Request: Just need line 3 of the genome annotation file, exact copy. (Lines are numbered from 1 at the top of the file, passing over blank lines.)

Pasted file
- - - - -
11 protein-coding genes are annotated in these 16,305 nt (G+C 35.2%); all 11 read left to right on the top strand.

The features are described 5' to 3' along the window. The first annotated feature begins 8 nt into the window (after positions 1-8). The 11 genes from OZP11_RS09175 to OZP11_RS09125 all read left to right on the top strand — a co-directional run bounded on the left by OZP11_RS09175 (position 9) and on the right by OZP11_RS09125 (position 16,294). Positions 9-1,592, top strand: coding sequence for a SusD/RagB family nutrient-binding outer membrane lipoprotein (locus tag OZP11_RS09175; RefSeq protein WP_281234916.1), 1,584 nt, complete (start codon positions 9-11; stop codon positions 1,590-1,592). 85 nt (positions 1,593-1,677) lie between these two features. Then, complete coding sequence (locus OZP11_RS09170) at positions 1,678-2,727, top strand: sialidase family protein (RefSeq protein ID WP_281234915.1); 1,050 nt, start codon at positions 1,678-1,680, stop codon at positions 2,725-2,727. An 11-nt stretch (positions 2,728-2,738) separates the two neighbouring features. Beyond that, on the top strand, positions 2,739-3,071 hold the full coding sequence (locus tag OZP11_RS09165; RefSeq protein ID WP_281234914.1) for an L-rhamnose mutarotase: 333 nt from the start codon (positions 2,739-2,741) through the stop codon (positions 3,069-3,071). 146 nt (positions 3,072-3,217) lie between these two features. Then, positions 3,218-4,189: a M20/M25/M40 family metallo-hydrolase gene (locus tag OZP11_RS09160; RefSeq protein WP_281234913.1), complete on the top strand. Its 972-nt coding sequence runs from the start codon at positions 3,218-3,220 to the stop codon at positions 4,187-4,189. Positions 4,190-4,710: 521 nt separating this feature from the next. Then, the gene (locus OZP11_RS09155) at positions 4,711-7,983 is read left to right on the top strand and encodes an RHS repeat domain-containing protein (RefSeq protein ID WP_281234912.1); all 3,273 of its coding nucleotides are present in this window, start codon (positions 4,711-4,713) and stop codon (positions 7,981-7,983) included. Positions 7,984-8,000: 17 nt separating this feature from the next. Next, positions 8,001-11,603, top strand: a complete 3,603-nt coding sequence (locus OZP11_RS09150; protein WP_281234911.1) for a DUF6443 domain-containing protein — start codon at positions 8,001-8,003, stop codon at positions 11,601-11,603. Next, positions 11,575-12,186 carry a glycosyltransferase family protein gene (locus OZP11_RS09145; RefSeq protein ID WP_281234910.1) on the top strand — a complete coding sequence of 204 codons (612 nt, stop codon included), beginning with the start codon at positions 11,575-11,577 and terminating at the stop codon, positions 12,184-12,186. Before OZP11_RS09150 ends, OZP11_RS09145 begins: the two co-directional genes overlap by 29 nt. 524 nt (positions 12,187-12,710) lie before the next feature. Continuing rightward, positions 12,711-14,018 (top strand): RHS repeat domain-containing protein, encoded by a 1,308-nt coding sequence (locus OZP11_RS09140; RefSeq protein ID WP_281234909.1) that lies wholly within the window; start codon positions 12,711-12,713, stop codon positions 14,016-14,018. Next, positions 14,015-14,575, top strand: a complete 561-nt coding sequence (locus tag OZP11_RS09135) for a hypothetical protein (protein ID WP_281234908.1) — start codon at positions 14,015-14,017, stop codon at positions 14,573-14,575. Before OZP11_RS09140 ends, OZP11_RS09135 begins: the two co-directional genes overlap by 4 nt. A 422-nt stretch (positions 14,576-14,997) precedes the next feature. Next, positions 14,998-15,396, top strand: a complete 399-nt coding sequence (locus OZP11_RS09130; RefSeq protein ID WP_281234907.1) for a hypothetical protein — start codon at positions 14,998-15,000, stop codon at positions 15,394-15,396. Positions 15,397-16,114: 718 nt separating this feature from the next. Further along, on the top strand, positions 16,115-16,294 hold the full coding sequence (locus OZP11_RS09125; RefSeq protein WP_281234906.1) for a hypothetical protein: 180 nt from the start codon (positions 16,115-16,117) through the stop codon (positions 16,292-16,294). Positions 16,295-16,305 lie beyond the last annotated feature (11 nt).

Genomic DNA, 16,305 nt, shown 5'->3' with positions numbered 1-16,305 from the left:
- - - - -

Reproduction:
Genomic DNA, 16,305 nt, shown 5'->3' with positions numbered 1-16,305 from the left: